Page 5: Winners and losers
The ‘no price discrimination’ rule disadvantages large, established firms that have built up a complex organisational structure. Before they can offer attractive prices to new customers they need to reduce their overheads and slim down their organisation, because any new, low prices have to be offered to all of their customers.
British Gas was particularly affected by the new competitive gas regime. It had an added difficulty. It had entered into long term contracts to purchase gas at prices that now look too high and which prevent it from competing on price alone. To some extent, it is relying on customer inertia to maintain its customer base. By September 1999, however, five million British Gas customers had switched to other gas suppliers. An Ofgem survey in December 1999 found that 96% of customers were aware of their right to change suppliers, and that 27% had already done so.
In the first year of competition in the electricity industry, four million customers switched suppliers. An Ofgem report in June 2000 revealed that customers who moved their accounts from large, established suppliers such as Eastern Electricity and Southern Electric to some of the new entrants in the gas and electricity supply sector could typically save between £50 and £100 a year. Consumers were clear winners.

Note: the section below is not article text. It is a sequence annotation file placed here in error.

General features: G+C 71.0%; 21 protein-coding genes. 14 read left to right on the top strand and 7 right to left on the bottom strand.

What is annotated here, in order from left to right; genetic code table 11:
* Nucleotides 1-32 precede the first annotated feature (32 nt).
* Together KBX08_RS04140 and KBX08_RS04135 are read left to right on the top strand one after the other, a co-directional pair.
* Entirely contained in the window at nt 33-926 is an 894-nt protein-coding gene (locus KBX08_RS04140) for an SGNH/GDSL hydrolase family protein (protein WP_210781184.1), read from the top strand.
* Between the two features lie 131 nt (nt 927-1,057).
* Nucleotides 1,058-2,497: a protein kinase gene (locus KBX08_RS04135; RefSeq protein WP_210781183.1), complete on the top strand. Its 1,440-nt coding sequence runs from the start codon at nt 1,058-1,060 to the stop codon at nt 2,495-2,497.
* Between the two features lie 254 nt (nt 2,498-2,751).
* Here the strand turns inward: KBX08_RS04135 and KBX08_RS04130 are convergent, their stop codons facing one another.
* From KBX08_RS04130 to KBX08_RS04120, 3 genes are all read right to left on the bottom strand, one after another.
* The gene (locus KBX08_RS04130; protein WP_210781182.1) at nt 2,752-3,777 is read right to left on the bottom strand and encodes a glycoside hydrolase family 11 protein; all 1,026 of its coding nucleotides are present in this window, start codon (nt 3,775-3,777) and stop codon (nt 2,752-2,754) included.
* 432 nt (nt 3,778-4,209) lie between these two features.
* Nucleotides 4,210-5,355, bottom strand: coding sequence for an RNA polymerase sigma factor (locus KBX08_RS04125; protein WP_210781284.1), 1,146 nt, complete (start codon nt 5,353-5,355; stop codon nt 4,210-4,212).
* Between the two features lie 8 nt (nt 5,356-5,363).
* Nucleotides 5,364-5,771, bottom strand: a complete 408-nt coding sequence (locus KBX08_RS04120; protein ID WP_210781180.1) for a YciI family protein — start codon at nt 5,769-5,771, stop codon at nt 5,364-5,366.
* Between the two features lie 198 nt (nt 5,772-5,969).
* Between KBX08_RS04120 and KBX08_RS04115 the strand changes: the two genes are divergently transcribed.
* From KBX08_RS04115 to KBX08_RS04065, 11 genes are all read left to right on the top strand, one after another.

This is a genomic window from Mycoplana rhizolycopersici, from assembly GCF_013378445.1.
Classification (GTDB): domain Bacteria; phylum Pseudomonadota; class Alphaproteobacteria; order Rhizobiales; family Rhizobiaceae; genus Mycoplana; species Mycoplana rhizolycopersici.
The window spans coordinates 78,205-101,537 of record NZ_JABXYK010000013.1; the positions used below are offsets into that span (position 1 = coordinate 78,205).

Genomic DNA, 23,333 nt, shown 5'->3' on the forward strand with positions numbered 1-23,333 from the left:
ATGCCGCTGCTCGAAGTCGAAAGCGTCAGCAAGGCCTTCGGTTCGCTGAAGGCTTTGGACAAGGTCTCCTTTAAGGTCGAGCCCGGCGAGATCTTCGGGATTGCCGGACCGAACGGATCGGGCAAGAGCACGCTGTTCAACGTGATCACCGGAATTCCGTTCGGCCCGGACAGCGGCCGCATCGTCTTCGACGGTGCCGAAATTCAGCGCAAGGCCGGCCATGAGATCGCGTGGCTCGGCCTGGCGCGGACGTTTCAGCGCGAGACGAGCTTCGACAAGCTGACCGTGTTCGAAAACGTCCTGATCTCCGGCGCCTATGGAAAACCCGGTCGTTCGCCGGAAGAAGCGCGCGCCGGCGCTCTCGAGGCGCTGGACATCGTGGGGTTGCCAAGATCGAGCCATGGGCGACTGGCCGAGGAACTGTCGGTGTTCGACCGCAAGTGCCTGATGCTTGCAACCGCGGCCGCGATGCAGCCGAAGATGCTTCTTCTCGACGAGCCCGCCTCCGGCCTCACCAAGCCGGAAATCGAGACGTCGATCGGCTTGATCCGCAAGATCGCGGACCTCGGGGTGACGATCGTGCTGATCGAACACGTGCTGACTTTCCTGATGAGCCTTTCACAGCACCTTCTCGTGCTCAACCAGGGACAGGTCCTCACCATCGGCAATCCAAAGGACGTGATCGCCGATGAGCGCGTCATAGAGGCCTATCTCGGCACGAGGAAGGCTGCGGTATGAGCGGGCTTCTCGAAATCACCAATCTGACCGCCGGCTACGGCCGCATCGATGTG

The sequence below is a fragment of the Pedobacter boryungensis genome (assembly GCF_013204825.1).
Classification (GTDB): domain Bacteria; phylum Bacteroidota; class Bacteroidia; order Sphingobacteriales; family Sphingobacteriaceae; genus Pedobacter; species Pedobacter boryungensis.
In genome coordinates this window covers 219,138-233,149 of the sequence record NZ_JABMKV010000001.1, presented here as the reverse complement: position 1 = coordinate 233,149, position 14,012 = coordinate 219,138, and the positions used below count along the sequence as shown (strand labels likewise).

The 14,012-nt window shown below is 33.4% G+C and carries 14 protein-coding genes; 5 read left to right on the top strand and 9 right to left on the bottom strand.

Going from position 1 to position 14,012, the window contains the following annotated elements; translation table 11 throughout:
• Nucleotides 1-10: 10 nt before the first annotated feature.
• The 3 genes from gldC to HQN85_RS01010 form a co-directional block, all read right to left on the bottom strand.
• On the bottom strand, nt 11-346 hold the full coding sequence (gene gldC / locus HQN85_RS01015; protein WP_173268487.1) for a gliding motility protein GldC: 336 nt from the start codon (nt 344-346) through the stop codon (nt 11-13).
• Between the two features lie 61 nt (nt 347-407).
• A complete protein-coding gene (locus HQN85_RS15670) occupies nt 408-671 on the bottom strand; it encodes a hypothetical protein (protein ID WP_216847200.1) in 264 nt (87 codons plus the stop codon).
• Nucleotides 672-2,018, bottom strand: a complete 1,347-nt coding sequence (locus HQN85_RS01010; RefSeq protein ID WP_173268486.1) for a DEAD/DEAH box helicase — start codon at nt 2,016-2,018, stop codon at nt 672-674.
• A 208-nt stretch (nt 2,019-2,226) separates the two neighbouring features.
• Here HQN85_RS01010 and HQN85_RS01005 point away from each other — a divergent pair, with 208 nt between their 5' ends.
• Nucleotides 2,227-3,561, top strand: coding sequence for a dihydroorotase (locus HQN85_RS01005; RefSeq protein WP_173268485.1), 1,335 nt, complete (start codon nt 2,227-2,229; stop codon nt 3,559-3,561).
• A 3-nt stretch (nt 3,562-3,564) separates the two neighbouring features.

Overall in 1999, gas users saw their annual gas bill fall by between 15% and 20%. In the same period, typical electricity bills fell by 5-10%. In the battle for market share, Northern Electric has been one of the winners. Since moving from being an electricity supplier to being a dual fuel supplier, its customer base has risen by over 25%. For small and medium users of both gas and electricity, the company is in the top five of ‘best buys’ for customers looking to reduce their bills.